Odious and Peculiar

Philology and esoterica: scribblings, ravings and mutterings.



O&P's Current Pick:

Forging the Sampo

Odious' Links:

The Little Bookroom
The Pumpkin King
Larissa Archer
Inverted Iambs
Hitherby
Eve Tushnet
Natalie Solent
Pamela Dean
Kambodia Hotel
Pen and Paper

Charles Darwin's Beagle Diary
Deep-Sea News
NASA's Mars Website
Classics Online
Perseus Digital Library
Catholic Encyclopedia
Eurekalert!

Nine Scorpions
Siris
The Blithe Kitchen
Letter from Hardscrabble Creek
Arts & Letters Daily
Wuxiapedia
About Last Night

Peculiarities:

Photoblogging

Inspirations
Querencia
Chas Clifton's Nature Blog
Cronaca
Rock Art Photo Blog
Girl on a Whaleship
Nature Lyrics Languagehat
Jabal al-Lughat
Laputan Logic
Strange Maps
Vladimir Dinets: Polymath Russian Adventurer
Virtual Tour of Almaty, Kazakhstan
Aerial Landscape Photography
USGS Earth As Art
Panoramic Aerial Maps of the American West

References
SummitPost
The Internet Bird Collection
Bird Families of the World
Ancient Scripts
The Aberdeen Bestiary Project
The Cephalopod Page
The Ultimate Ungulate
The Red Book of the Peoples of the Russian Empire
USGS Streamflow Data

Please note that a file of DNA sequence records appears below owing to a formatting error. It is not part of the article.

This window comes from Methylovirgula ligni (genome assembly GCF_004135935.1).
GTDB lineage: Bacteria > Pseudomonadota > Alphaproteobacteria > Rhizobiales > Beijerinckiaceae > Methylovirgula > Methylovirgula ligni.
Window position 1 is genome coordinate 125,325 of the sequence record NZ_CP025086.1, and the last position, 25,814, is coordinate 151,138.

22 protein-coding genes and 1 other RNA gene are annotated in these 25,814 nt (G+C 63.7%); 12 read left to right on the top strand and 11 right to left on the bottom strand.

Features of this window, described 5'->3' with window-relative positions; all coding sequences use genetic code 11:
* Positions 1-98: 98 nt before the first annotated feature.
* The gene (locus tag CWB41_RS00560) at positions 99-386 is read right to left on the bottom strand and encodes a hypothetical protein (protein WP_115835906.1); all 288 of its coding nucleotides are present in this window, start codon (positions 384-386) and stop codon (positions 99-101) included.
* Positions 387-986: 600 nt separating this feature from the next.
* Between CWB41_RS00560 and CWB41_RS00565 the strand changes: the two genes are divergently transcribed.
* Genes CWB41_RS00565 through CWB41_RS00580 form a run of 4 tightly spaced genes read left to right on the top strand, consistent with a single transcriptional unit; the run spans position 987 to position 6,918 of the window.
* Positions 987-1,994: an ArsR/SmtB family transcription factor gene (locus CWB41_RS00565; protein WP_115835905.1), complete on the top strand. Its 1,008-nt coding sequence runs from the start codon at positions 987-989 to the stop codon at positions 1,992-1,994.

Worthy Miscellany
Finno-Ugrian Music
Boojum Expeditions
American River Touring Association

This page is powered by Blogger. Isn't yours?

web metrics
Saturday, February 03, 2007
 
John Derbyshire has a word puzzle that's right up my alley: matching the names of western writers with their Pinyin transliteration. I shall take the liberty of reproducing it in full:
OK, here are 30 Western writers:

(1) Camus. (2) D.H. Lawrence. (3) Bunyan. (4) Trollope. (5) Pushkin. (6) Edgar Allen Poe. (7) Donne. (8) Rousseau. (9) Yeats. (10) Cervantes. (11) George Bernard Shaw. (12) Wells. (13) Dante. (14) Chaucer. (15) Dostoyevsky. (16) Kipling. (17) Goethe. (18) Kafka. (19) Dos Passos. (20) James. (21) Fitzgerald. (22) Keats. (23) Aristophanes. (24) Gogol. (25) Hardy. (26) Charlotte Brontë. (27) Johnson. (28) Thackeray. (29) Flaubert. (30) Shelley.

Now here, in a different order, are the pinyin transcriptions of their Chinese names.

(a) Guogeli. (b) Xiaobona. (c) Alisituofen. (d) Saiwantisi. (e) Zhanmeisi. (f) Gede. (g) Danding. (h) Yuehansheng. (i) Puxijin. (j) Qiaosou. (k) Duosi-Pasuosi. (l) Jiamiao. (m) Tangen. (n) Tuosituoyefusiji. (o) Yezhi. (p) Fuloubai. (q) Feicijielade. (r) Xialuoti-Bolangte. (s) Jici. (t) Kafuka. (u) Sakelei. (v) Jibulin. (w) Ailun-Po. (x) Xuelai. (y) Teluoluopu. (z) Hadai. (aa) Lusuo. (bb) Banyang. (cc) Weiersi. (dd) Laolunsi.

Your task is to match off the second list with the first. You have five minutes to do this, starting… now.
I think I made a pretty respectable showing on my first attempt, getting over two-thirds in the initial five minutes. Of course, I was at work, and therefore not at liberty to keep trackof my results other than mentally.

Labels: